I have reached a significant milestone, but it's not exactly about building an airplane. No, what I've done is finally finished the shop.
Of course, the shop will never be finished-finished, but it's now good enough that I can stop thinking about it, and get on with building an airplane. The door is replaced, the drywall is done, the electrical is inspected and passed. Finally.
Which leads me to the next phase of building a biplane: welding brackets. A typical bracket assembly looks like this:
The bracket starts life as three separate pieces: two -202 plates, and one -220 filler piece. The challenge is to assemble it and weld it so that all the holes are still lined up and the bracket is straight. Welding tends to make pieces move all over the place, because the welded metal heats up and expands, then contracts when it cools down, just a bit smaller than before it was welded.
This means that the pieces to be welded need to be held in a solid fixture or jig, that keeps them from wandering too far. They'll never be perfect, but perfection is always the goal.
So, my job is to come up with some way to keep these plates in line with each other while heating them to white hot. My first thought, which I'm glad I was talked out of, was to make some MDF pieces (a type of engineered wood that's basically sawdust and glue pressed together), which would basically take the place of the spar and wedge blocks shown above.
MDF is probably rigid enough, but the heat would have set it to smoking badly, and might have caused the structure to weaken enough that the welded pieces wouldn't have been held tight. So that was out.
I was resistant to making them out of metal because I didn't have any metal to speak of. As we live through a global pandemic, I'm trying my best not to venture out, but I decided this was probably worth it. I ordered some square tube stock from Online Metals and picked it up the next day.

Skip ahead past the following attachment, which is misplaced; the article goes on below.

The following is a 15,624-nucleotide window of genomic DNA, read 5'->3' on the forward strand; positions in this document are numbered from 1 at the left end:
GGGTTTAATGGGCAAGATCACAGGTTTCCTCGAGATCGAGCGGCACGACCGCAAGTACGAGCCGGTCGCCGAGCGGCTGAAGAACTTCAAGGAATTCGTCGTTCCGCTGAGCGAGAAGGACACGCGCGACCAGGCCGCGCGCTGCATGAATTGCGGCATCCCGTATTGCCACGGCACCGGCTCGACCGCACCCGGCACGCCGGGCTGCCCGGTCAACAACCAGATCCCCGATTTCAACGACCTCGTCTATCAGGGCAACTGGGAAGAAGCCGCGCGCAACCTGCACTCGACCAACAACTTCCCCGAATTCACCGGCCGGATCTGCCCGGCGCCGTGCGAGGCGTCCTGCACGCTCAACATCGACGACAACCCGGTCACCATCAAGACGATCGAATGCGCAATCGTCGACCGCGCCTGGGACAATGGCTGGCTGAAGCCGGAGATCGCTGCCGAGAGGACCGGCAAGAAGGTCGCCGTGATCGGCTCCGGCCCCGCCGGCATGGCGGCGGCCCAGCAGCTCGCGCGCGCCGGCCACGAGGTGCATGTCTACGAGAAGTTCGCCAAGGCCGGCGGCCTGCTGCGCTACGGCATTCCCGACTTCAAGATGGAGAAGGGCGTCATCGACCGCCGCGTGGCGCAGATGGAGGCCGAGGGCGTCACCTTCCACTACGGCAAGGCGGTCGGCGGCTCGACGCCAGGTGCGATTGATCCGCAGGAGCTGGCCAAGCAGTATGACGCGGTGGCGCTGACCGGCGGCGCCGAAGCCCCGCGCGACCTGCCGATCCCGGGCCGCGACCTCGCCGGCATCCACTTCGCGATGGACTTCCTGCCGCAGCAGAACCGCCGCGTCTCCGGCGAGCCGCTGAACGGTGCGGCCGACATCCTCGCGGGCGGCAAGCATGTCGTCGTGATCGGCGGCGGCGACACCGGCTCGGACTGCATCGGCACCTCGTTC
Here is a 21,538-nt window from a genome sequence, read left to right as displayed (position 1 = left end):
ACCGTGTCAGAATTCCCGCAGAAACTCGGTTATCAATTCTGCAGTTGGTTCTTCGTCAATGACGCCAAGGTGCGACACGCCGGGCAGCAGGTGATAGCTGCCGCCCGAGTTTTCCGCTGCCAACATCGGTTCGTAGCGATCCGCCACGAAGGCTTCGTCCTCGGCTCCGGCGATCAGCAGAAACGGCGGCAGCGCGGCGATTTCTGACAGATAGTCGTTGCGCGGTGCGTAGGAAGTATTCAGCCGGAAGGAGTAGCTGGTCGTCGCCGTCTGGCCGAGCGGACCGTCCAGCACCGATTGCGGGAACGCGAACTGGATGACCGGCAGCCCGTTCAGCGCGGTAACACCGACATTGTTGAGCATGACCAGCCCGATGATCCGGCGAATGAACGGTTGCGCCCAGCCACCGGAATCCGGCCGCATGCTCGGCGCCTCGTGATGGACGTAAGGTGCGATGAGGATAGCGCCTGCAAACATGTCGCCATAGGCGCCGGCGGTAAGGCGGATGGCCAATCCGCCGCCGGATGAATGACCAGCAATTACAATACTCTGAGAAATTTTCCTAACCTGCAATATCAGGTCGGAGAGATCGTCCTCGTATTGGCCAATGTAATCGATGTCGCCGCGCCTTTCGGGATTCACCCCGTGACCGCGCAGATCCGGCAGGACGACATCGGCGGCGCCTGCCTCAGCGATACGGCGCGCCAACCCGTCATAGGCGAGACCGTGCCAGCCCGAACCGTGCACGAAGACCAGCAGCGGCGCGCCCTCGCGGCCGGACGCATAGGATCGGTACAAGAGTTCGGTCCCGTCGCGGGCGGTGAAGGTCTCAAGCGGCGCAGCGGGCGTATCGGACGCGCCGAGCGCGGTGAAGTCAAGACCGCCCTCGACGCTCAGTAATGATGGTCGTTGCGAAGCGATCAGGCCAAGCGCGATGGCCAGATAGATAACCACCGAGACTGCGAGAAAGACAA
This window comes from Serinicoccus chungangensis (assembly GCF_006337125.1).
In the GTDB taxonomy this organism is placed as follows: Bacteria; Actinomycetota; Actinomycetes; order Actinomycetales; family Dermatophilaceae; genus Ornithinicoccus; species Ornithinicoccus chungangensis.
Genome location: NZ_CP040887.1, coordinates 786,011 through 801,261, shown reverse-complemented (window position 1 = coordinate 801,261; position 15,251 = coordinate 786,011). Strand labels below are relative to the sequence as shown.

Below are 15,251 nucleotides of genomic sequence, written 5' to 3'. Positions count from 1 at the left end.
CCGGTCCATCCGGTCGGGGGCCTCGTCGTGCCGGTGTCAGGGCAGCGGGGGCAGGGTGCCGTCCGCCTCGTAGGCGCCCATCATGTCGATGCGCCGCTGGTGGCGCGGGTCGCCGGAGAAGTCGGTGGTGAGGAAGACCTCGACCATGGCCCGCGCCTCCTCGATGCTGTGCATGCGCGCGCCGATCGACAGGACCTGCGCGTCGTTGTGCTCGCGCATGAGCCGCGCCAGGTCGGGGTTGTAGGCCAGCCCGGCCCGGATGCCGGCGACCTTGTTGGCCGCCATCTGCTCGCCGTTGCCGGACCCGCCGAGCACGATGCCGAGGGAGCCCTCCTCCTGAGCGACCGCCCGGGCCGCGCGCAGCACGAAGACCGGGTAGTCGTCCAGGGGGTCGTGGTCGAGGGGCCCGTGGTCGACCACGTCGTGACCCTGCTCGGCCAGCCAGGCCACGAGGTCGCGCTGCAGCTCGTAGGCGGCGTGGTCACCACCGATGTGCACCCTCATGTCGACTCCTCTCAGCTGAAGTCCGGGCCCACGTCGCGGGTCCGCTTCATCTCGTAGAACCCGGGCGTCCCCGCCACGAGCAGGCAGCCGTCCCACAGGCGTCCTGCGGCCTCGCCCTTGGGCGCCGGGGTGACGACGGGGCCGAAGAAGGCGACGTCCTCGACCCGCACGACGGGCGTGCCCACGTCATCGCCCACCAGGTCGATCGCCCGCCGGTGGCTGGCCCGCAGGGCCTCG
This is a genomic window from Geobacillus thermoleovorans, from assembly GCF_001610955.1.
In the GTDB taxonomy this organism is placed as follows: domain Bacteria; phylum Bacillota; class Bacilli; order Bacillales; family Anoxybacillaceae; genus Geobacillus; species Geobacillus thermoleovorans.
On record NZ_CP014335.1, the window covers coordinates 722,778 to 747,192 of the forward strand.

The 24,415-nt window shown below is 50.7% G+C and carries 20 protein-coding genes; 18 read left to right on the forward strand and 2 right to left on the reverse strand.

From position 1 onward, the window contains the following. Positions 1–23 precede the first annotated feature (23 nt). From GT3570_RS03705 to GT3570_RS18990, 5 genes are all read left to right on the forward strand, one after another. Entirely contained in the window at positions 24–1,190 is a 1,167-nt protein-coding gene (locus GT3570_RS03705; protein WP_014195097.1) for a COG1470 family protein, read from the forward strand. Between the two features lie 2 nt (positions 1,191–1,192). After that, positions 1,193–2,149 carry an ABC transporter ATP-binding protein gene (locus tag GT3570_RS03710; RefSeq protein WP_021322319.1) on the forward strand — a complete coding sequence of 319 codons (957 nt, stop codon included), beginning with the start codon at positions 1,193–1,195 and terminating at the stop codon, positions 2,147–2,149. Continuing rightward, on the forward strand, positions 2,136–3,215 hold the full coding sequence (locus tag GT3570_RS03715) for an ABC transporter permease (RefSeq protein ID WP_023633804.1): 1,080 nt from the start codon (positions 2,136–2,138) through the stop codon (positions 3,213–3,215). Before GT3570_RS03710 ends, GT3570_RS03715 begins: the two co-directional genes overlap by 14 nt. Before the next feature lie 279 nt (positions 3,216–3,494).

So, the jig for this piece needs to do a number of things. It needs to:
I surveyed the jigs that needed to be made, and identified two main spacings I would need: 1.5 inches, and 2 inches. Thus I ordered lengths of those two sizes of square tube, so I wouldn't have to try to build up the right thickness. It turns out I missed the 1.25" brackets that go at the root end of the wings, but I'll work on those later.
The jigs would also need a flat piece across one end, for the spacer to rest against. Somewhere in this process I found the small collection of welding steel I had packed up so carefully when I moved, and decided I'd use the 4130 sheet left over from making the drag strips for this, since it just needed to provide a reference surface, not bear any weight.
What I came up with was this:
That's only partially completed, it would eventually have a second hole drilled, so that it would hold the brackets like so:
This plan worked out pretty well, but it took me a couple different jigs before I figured out the best technique for making them, specifically for drilling the holes so they were straight, and would align with the bracket plates. I'm making heavy use of the mill now, simply because it allows me to be so precise. It's almost certainly overkill, since these pieces are getting welded and will necessarily distort themselves all over the place, but you might as well start from a place of precision if possible.
The end result has turned out well, and the brackets look pretty good:
The biggest problem I actually ran into is that the first set of wing brackets I bought a few years ago turns out to be coated in cadmium as a rust preventative. It worked really well, those pieces are all rust-free. Unfortunately, welding cadmium-coated metal is a good way to severely damage your health, and getting rid of the cad plating involves either muriatic acid, which is quite dangerous, or burning it off, which pollutes and is quite dangerous.
I figured out they were plated when I welded up my first piece, and noticed the horrible black smoke coming off the metal, and the yellow fume that seemed to stain near where I had welded. I clued in enough to put on a respirator after making the tack-welds, but that was not an ideal situation to be in.
Fortunately, one of the Biplane Forum members recently sold me a second set of brackets, duplicating and expanding the first set. This new set turns out to be not plated with cadmium. So, they're a trifle rusty, but clean up nicely, and don't rapidly poison me as I weld them. Win-win, honestly.
I'm on my way to getting my brackets done, another small step accomplished in the impossibly large project of building a biplane from scratch.